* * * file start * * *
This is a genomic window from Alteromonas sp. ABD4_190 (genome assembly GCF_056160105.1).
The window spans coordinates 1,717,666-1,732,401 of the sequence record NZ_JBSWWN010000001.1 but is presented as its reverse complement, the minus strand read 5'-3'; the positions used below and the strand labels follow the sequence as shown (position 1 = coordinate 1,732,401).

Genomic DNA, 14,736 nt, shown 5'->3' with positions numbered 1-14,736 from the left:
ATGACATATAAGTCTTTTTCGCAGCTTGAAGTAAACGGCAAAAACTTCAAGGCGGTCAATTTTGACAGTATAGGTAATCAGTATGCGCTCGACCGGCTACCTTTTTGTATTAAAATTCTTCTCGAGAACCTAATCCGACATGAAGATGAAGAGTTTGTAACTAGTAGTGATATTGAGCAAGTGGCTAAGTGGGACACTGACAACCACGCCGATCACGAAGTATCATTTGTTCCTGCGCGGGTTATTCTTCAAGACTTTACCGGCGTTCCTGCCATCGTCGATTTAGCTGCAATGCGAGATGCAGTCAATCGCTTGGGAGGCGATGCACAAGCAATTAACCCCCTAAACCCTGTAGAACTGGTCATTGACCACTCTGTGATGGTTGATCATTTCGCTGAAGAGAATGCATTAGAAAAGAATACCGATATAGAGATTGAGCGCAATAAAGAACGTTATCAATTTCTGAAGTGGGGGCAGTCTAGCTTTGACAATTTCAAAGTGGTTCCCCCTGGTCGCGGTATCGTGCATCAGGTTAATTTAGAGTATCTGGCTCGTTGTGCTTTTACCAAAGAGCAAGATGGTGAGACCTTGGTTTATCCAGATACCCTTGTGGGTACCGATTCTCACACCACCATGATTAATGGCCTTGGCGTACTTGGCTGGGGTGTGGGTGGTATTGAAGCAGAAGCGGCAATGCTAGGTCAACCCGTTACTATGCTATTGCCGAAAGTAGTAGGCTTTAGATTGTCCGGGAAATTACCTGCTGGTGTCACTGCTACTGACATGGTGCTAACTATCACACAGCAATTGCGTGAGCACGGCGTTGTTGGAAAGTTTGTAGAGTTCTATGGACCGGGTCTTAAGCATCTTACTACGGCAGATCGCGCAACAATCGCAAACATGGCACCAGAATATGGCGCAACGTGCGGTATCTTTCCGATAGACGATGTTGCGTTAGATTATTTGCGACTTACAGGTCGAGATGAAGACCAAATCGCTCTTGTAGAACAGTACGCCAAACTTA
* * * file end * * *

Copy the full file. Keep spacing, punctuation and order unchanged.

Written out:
This is a genomic window from Alteromonas sp. ABD4_190 (genome assembly GCF_056160105.1).
The window spans coordinates 1,717,666-1,732,401 of the sequence record NZ_JBSWWN010000001.1 but is presented as its reverse complement, the minus strand read 5'-3'; the positions used below and the strand labels follow the sequence as shown (position 1 = coordinate 1,732,401).

Genomic DNA, 14,736 nt, shown 5'->3' with positions numbered 1-14,736 from the left:
ATGACATATAAGTCTTTTTCGCAGCTTGAAGTAAACGGCAAAAACTTCAAGGCGGTCAATTTTGACAGTATAGGTAATCAGTATGCGCTCGACCGGCTACCTTTTTGTATTAAAATTCTTCTCGAGAACCTAATCCGACATGAAGATGAAGAGTTTGTAACTAGTAGTGATATTGAGCAAGTGGCTAAGTGGGACACTGACAACCACGCCGATCACGAAGTATCATTTGTTCCTGCGCGGGTTATTCTTCAAGACTTTACCGGCGTTCCTGCCATCGTCGATTTAGCTGCAATGCGAGATGCAGTCAATCGCTTGGGAGGCGATGCACAAGCAATTAACCCCCTAAACCCTGTAGAACTGGTCATTGACCACTCTGTGATGGTTGATCATTTCGCTGAAGAGAATGCATTAGAAAAGAATACCGATATAGAGATTGAGCGCAATAAAGAACGTTATCAATTTCTGAAGTGGGGGCAGTCTAGCTTTGACAATTTCAAAGTGGTTCCCCCTGGTCGCGGTATCGTGCATCAGGTTAATTTAGAGTATCTGGCTCGTTGTGCTTTTACCAAAGAGCAAGATGGTGAGACCTTGGTTTATCCAGATACCCTTGTGGGTACCGATTCTCACACCACCATGATTAATGGCCTTGGCGTACTTGGCTGGGGTGTGGGTGGTATTGAAGCAGAAGCGGCAATGCTAGGTCAACCCGTTACTATGCTATTGCCGAAAGTAGTAGGCTTTAGATTGTCCGGGAAATTACCTGCTGGTGTCACTGCTACTGACATGGTGCTAACTATCACACAGCAATTGCGTGAGCACGGCGTTGTTGGAAAGTTTGTAGAGTTCTATGGACCGGGTCTTAAGCATCTTACTACGGCAGATCGCGCAACAATCGCAAACATGGCACCAGAATATGGCGCAACGTGCGGTATCTTTCCGATAGACGATGTTGCGTTAGATTATTTGCGACTTACAGGTCGAGATGAAGACCAAATCGCTCTTGTAGAACAGTACGCCAAACTTA